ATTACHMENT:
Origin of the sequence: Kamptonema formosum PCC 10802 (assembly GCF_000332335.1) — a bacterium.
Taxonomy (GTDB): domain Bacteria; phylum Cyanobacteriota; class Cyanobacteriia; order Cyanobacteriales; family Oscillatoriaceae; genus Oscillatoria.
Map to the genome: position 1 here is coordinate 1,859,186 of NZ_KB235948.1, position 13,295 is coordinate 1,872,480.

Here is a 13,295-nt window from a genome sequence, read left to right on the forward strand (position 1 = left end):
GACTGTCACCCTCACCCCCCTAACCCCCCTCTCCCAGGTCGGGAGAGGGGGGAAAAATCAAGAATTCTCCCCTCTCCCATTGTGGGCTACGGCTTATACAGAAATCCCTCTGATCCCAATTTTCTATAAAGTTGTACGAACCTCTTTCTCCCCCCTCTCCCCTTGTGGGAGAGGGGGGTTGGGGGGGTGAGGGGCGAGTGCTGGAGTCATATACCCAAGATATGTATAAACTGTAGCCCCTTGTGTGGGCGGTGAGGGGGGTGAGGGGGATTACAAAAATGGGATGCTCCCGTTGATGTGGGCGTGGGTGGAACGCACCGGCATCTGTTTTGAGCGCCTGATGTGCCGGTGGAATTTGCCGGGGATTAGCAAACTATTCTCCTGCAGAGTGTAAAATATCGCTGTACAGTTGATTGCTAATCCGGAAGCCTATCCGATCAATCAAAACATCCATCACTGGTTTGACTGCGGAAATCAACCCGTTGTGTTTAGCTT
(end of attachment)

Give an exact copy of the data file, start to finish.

Origin of the sequence: Kamptonema formosum PCC 10802 (assembly GCF_000332335.1) — a bacterium.
Taxonomy (GTDB): domain Bacteria; phylum Cyanobacteriota; class Cyanobacteriia; order Cyanobacteriales; family Oscillatoriaceae; genus Oscillatoria.
Map to the genome: position 1 here is coordinate 1,859,186 of NZ_KB235948.1, position 13,295 is coordinate 1,872,480.

Here is a 13,295-nt window from a genome sequence, read left to right on the forward strand (position 1 = left end):
GACTGTCACCCTCACCCCCCTAACCCCCCTCTCCCAGGTCGGGAGAGGGGGGAAAAATCAAGAATTCTCCCCTCTCCCATTGTGGGCTACGGCTTATACAGAAATCCCTCTGATCCCAATTTTCTATAAAGTTGTACGAACCTCTTTCTCCCCCCTCTCCCCTTGTGGGAGAGGGGGGTTGGGGGGGTGAGGGGCGAGTGCTGGAGTCATATACCCAAGATATGTATAAACTGTAGCCCCTTGTGTGGGCGGTGAGGGGGGTGAGGGGGATTACAAAAATGGGATGCTCCCGTTGATGTGGGCGTGGGTGGAACGCACCGGCATCTGTTTTGAGCGCCTGATGTGCCGGTGGAATTTGCCGGGGATTAGCAAACTATTCTCCTGCAGAGTGTAAAATATCGCTGTACAGTTGATTGCTAATCCGGAAGCCTATCCGATCAATCAAAACATCCATCACTGGTTTGACTGCGGAAATCAACCCGTTGTGTTTAGCTT